Decision at last

I voted for Hillary. Obama may have a better chance of winning, but she’d be a better president. We don’t need new ideas right now, we need old ones like competency, intelligence and morals. Hopefully I haven’t made a Nadir choice. Whoever wins, though, I hope it’s thoroughly decisive so we can get going on the real challenge.

(Oh, and the poll workers said turnout was surprisingly high, which is encouraging.)

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12 Responses to Decision at last

  1. mary_wroth says:

    I have to admit that while I will be excited to get on with the business of getting a Democrat back in the White House, I’ll miss the excitement that is the primary season. It has been pretty memorable.

  2. Anonymous says:

    Decision at last

    Amen to “competency . . . .” I also want to believe Hillary’s already well-prepared to vanquish any challenge the right-wingers will use to try to slime her.

  3. elissaann says:

    I like Clinton. I like hearing about policy. Preaching is great for church, but it didn’t get me excited.

  4. Hooray for Hillary!

    It seems that our next President is going to be dealing with a HUGE deficit, disentangling from a war, the crap economy, and other large problems, before they can even THINK about tackling new, dreamy ideas. I really do believe that Hillary would be amazing at taking care of those types of issues–being pragmatic, and sensible, and having the know-how and intelligence to just take care of business.

  5. Wow. I was going to make an official rednoodlealien endorsement for Hillary Clinton, but I was afraid it would result in a two-page rant from you.

  6. harrietbrown says:

    I voted for Hillary, too! I love her! She’s so gutsy! Not to mention competent and tough (able to withstand hideous sexist insults and not back down). Anyway. Yeah, I voted for her.

    I love that icon. Did you take a picture in the voting booth?

  7. Anonymous says:

    We don’t get to vote until next Tuesday, but I’m planning to vote for Hillary as well. The reason I’m for Clinton is threefold:
    1) I don’t think she’d do anything f-ed up internationally, whereas Obama has made off the cuff remarks about meeting personally with fringe leaders like Kim Jong Il and Chavez. The U.S. President is supposed to send people to talk to the crazies, not meet with them himself, because the crazies see that as legitimizing their crazy power. That’s just one example, but in general I think Obama doesn’t really fully understand the ramifications of presidential action on an international scale;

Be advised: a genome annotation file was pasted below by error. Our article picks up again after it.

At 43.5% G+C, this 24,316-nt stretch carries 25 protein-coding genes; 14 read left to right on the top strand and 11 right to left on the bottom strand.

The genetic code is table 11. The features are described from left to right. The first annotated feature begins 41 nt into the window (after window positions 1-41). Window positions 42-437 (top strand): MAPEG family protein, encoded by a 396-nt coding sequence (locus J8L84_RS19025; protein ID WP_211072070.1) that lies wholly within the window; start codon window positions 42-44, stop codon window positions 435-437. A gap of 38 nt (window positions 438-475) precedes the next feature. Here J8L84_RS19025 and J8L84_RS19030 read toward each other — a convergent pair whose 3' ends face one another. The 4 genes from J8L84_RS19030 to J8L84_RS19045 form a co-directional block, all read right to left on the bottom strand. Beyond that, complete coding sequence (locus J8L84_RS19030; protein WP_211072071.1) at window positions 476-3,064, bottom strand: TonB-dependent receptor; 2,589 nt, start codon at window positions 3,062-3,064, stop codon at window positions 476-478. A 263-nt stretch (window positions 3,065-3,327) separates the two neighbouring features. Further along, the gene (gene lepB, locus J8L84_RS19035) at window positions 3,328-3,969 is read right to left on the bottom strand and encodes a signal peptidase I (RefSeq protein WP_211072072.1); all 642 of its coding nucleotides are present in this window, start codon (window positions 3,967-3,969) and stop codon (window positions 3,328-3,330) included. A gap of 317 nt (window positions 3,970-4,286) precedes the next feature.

2) Obama’s whole “change” thing makes me nervous — he’s only got a couple of years of national political experience. There are all these comparisons to JFK, but JFK had military experience and something like 12 years in Congress/the Senate at that point. From my perspective working with the government, yes, sometimes change is good, but when you make major changes to departments and agencies, it cripples them and the entities spend years — literally — trying to reorganize and not doing their mission (e.g. all the agencies now under Homeland Security). I don’t see a lot of substance under his “change” banner so I can only guess what he’s talking about. Meanwhile, Hillary has substance in her speeches and I feel confident that she would do things that make sense for the country, rather than just change for change’s sake.
    3) Hillary is the only candidate who has made a clear statement about supporting science — I love this speech she made on the anniversary of Sputnik’s launch.

    • ken says:

      Thank you — I had not seen that speech. That’s good, that’s really encouraging, especially after eight years of faith-based policy. And your point about change-for-the-sake-of-change is important. It’s like corporations that dream up new strategies to solve all their problems, rather than fixing basic problems with the business.

      Clinton isn’t perfect. I’m really disgusted with a lot of her positions, or lack thereof, on Iraq and the erosion of the Constitution. But she’s a known quantity who knows what she’s doing, which you can’t say for Obama, and he doesn’t have a track record to support the belief that he’d be any more progressive.

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